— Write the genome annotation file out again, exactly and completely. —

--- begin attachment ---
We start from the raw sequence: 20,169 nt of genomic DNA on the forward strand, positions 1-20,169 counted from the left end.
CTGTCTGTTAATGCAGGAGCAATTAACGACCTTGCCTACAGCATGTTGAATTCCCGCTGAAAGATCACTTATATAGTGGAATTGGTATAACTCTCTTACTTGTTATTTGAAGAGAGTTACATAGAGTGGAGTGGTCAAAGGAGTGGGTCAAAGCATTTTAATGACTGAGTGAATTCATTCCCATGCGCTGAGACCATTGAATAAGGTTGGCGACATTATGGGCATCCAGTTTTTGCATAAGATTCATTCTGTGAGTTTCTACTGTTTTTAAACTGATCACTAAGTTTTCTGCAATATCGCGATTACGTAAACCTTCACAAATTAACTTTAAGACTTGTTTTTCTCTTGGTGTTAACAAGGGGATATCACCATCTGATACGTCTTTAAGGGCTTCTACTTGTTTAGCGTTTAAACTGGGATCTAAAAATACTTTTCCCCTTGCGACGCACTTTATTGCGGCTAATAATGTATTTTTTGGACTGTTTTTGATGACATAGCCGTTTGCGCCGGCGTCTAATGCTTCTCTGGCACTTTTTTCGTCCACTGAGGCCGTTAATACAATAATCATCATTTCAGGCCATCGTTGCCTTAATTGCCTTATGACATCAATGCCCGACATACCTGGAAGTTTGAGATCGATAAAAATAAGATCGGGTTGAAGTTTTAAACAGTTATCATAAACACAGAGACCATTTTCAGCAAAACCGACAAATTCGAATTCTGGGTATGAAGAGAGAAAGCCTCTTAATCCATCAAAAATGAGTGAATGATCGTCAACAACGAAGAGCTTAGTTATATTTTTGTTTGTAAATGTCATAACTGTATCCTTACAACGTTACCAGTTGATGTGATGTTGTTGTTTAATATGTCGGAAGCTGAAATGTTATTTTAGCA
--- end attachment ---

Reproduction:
We start from the raw sequence: 20,169 nt of genomic DNA on the forward strand, positions 1-20,169 counted from the left end.
CTGTCTGTTAATGCAGGAGCAATTAACGACCTTGCCTACAGCATGTTGAATTCCCGCTGAAAGATCACTTATATAGTGGAATTGGTATAACTCTCTTACTTGTTATTTGAAGAGAGTTACATAGAGTGGAGTGGTCAAAGGAGTGGGTCAAAGCATTTTAATGACTGAGTGAATTCATTCCCATGCGCTGAGACCATTGAATAAGGTTGGCGACATTATGGGCATCCAGTTTTTGCATAAGATTCATTCTGTGAGTTTCTACTGTTTTTAAACTGATCACTAAGTTTTCTGCAATATCGCGATTACGTAAACCTTCACAAATTAACTTTAAGACTTGTTTTTCTCTTGGTGTTAACAAGGGGATATCACCATCTGATACGTCTTTAAGGGCTTCTACTTGTTTAGCGTTTAAACTGGGATCTAAAAATACTTTTCCCCTTGCGACGCACTTTATTGCGGCTAATAATGTATTTTTTGGACTGTTTTTGATGACATAGCCGTTTGCGCCGGCGTCTAATGCTTCTCTGGCACTTTTTTCGTCCACTGAGGCCGTTAATACAATAATCATCATTTCAGGCCATCGTTGCCTTAATTGCCTTATGACATCAATGCCCGACATACCTGGAAGTTTGAGATCGATAAAAATAAGATCGGGTTGAAGTTTTAAACAGTTATCATAAACACAGAGACCATTTTCAGCAAAACCGACAAATTCGAATTCTGGGTATGAAGAGAGAAAGCCTCTTAATCCATCAAAAATGAGTGAATGATCGTCAACAACGAAGAGCTTAGTTATATTTTTGTTTGTAAATGTCATAACTGTATCCTTACAACGTTACCAGTTGATGTGATGTTGTTGTTTAATATGTCGGAAGCTGAAATGTTATTTTAGCA